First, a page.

New device could change concussion diagnoses
Diagnosing concussions and other traumatic brain injuries can be tricky. Current tests don’t produce reliable yes-or-no results and are susceptible to manipulation by patients looking to avoid a brain injury diagnosis — such as athletes who want to return to play as soon as possible.
But a new device created by Uzma Samadani, M.D., Ph.D., a neurosurgeon with Hennepin Healthcare and an associate professor of neurosurgery at the University, could change how concussions are identified by providing doctors with quantifiable data, making the diagnosis process much more clear.
The device, called EyeBox, detects signs of concussion by tracking patients’ eye movements as they watch a four-minute video. The movements allow doctors to assess the nerves in patients’ eyes, which are sensitive to potentially elevated intracranial pressure, a telltale symptom of a brain injury.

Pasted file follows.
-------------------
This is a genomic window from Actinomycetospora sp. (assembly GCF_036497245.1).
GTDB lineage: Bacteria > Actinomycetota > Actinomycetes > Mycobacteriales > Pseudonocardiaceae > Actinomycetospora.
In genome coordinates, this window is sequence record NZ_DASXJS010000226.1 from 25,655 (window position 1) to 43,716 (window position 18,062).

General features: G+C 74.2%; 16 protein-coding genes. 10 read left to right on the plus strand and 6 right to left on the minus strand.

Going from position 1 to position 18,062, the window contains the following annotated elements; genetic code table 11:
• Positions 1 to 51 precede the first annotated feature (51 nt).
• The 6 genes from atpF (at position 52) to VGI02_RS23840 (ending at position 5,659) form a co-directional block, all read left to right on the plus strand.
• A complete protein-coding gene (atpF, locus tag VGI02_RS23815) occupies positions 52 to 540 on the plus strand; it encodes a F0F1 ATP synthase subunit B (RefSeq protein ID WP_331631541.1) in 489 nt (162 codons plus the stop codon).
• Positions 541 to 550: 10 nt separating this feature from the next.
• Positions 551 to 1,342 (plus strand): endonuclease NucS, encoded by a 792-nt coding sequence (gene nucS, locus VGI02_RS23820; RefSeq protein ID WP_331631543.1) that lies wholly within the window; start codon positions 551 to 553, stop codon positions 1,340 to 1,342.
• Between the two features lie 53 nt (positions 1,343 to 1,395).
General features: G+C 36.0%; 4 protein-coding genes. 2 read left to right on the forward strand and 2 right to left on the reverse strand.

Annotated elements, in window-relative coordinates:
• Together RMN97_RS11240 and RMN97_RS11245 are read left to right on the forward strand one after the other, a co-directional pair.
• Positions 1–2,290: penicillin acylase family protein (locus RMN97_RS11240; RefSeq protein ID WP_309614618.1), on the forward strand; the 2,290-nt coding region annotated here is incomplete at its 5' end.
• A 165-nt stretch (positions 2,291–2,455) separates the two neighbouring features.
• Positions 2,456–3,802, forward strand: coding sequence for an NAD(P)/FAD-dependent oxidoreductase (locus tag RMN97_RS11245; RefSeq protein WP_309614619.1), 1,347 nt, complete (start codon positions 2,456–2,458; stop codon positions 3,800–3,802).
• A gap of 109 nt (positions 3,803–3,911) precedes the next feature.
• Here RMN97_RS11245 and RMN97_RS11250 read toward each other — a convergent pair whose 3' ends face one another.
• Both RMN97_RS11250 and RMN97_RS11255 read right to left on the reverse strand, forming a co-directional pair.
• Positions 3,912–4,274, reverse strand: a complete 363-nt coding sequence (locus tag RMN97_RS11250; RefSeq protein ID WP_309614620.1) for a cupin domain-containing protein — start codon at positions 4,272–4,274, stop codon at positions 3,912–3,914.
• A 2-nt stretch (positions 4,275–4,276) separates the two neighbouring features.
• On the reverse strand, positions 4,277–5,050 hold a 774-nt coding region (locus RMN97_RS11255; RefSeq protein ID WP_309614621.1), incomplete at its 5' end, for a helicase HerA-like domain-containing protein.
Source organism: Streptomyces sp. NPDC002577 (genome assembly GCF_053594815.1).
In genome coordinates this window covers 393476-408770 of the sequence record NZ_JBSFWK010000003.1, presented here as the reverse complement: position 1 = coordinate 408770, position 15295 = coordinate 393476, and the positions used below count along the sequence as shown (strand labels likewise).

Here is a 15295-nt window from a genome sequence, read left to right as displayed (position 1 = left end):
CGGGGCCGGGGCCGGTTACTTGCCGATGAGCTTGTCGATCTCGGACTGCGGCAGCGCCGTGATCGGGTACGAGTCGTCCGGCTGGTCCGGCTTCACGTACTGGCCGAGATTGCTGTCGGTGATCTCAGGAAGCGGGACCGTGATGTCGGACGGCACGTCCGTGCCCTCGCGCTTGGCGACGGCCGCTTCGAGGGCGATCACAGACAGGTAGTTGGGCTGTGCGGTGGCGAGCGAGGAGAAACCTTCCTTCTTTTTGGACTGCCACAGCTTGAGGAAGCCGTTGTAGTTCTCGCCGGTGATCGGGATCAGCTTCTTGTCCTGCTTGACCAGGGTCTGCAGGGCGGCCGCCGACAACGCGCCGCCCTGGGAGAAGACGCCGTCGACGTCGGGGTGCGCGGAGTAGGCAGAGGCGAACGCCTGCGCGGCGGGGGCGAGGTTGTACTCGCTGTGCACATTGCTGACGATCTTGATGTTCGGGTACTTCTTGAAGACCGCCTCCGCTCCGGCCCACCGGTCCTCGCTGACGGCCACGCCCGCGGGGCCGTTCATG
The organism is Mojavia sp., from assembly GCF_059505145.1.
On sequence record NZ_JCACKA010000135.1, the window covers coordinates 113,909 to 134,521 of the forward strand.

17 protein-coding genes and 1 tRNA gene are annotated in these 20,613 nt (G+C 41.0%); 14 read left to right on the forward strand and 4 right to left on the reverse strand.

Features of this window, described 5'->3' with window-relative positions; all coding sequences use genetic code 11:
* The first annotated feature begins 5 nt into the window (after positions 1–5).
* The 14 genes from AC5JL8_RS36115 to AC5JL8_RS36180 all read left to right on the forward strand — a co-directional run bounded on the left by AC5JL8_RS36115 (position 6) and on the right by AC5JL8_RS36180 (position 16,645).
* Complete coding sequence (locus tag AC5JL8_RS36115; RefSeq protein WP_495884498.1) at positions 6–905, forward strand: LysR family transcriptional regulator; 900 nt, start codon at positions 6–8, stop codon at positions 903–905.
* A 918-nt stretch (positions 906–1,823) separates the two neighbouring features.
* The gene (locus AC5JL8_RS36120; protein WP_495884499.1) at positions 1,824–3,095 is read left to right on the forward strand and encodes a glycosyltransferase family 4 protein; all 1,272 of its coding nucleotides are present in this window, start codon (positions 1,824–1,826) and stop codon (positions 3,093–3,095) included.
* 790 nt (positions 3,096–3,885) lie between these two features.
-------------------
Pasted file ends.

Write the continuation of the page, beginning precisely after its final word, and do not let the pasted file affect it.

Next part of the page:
After years of clinical testing, EyeBox was approved by the U.S. Food and Drug Admin-istration in early 2019 and will be available for physician use from the biomedical company Oculogica.
“Really what we are talking about is changing the way brain injury is diagnosed and defined,” Samadani told the Star Tribune in January.